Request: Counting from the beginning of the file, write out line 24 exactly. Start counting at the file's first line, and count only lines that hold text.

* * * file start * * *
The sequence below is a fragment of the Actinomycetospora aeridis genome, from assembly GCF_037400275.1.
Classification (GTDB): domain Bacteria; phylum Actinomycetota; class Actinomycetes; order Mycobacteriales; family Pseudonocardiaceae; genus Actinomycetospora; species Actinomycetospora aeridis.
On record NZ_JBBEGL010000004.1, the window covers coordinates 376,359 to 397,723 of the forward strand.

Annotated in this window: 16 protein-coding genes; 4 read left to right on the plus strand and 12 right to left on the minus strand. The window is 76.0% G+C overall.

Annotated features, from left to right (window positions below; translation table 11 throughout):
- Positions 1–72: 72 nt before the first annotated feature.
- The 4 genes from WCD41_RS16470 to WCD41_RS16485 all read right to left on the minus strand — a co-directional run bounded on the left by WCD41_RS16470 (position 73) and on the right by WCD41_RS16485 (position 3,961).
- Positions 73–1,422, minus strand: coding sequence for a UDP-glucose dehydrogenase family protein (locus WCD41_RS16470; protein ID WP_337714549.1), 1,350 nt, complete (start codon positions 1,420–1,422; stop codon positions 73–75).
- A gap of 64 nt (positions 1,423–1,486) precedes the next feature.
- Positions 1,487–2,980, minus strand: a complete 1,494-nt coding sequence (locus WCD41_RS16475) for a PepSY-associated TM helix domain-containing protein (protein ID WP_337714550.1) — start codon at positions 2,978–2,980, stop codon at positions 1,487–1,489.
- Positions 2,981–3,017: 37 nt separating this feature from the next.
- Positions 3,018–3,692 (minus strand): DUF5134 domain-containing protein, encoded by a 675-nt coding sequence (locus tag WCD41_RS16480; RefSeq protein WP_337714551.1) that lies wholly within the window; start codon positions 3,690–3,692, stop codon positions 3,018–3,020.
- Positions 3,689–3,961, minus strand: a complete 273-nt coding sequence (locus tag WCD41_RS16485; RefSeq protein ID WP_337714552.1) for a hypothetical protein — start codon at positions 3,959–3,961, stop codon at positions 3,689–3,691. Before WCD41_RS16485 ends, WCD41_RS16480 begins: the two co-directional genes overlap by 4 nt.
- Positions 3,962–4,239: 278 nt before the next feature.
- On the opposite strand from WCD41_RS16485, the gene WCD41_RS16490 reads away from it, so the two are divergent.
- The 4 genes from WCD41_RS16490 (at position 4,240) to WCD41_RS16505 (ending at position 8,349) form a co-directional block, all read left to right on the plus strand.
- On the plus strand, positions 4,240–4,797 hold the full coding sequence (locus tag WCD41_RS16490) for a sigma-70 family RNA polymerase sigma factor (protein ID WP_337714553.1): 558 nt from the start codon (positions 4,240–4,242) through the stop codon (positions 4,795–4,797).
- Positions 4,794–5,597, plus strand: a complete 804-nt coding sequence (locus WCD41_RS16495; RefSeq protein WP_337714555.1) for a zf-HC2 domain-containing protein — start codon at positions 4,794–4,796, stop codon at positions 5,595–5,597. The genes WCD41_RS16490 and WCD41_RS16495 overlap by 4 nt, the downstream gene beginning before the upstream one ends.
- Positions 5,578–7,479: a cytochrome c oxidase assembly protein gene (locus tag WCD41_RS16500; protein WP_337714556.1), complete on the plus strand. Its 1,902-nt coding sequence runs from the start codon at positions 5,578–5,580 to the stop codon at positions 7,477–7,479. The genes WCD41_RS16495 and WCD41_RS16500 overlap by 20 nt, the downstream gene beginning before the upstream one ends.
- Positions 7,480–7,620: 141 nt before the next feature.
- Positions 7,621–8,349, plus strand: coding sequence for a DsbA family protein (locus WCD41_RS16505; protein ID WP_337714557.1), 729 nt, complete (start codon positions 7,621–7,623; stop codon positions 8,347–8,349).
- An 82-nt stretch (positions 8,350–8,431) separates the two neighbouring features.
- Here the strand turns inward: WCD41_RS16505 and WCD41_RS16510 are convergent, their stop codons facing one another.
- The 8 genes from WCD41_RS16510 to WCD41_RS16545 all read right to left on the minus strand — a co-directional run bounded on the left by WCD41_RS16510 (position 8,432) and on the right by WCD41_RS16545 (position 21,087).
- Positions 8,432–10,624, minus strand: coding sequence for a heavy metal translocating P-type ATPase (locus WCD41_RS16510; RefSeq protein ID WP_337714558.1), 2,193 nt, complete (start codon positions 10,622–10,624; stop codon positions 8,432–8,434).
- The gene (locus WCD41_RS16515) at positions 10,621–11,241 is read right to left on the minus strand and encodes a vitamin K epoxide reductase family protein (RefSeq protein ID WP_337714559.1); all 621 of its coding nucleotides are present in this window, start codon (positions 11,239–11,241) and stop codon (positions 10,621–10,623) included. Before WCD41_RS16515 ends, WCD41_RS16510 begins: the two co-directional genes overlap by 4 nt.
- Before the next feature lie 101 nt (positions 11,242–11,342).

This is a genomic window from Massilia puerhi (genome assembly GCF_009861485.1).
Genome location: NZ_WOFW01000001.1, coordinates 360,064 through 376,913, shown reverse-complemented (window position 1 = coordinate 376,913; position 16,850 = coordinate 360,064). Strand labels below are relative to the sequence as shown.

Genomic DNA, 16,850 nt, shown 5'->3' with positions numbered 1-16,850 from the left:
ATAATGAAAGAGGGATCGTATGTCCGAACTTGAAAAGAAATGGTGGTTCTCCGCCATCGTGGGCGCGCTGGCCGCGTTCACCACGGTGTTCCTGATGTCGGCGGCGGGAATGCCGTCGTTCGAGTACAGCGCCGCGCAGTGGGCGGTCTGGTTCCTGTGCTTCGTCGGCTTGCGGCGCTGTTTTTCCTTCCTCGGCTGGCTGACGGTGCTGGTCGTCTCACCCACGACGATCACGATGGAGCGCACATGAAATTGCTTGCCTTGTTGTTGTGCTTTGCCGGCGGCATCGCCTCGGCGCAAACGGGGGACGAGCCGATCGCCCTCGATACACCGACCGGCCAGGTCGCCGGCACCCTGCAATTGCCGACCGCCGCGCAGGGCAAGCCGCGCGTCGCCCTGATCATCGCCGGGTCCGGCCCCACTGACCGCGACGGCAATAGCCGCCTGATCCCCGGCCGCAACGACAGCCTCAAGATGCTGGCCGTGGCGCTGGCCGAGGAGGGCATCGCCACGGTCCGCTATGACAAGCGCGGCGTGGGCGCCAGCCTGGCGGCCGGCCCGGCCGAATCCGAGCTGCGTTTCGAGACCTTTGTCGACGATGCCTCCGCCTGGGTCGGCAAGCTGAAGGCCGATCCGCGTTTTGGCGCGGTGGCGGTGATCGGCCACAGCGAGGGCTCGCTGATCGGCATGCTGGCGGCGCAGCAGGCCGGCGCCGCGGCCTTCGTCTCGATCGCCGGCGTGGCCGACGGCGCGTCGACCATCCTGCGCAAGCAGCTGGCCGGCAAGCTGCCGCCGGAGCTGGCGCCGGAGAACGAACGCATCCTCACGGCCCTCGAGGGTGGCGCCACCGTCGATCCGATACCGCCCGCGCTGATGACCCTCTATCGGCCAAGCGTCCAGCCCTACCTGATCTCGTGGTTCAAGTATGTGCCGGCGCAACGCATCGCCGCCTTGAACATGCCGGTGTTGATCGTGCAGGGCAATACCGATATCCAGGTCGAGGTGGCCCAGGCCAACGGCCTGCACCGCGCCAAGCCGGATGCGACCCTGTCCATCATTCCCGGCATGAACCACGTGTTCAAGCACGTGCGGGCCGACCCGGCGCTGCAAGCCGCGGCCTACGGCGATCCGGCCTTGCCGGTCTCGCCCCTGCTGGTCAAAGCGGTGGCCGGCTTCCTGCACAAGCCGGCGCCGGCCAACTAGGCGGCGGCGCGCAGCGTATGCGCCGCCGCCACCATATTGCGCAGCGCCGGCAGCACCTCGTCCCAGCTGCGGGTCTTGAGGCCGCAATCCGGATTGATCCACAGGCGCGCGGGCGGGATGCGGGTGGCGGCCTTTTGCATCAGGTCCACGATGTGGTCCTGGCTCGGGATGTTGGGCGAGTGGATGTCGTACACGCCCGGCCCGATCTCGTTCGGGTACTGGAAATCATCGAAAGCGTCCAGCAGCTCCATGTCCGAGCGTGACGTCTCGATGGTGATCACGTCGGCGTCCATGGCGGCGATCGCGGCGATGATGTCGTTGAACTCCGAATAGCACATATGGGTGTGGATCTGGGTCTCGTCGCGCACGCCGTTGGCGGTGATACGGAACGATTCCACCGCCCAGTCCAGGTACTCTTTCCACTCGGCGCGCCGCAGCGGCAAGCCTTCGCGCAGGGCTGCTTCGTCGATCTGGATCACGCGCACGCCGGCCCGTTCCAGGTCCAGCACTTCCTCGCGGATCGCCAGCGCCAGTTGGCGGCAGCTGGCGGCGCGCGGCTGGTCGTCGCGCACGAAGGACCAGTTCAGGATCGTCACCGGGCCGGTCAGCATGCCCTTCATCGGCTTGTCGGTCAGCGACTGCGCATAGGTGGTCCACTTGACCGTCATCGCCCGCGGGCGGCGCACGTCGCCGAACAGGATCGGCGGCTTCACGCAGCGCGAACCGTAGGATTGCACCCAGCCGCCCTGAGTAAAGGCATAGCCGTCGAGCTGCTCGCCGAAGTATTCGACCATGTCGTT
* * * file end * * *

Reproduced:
- The 8 genes from WCD41_RS16510 to WCD41_RS16545 all read right to left on the minus strand — a co-directional run bounded on the left by WCD41_RS16510 (position 8,432) and on the right by WCD41_RS16545 (position 21,087).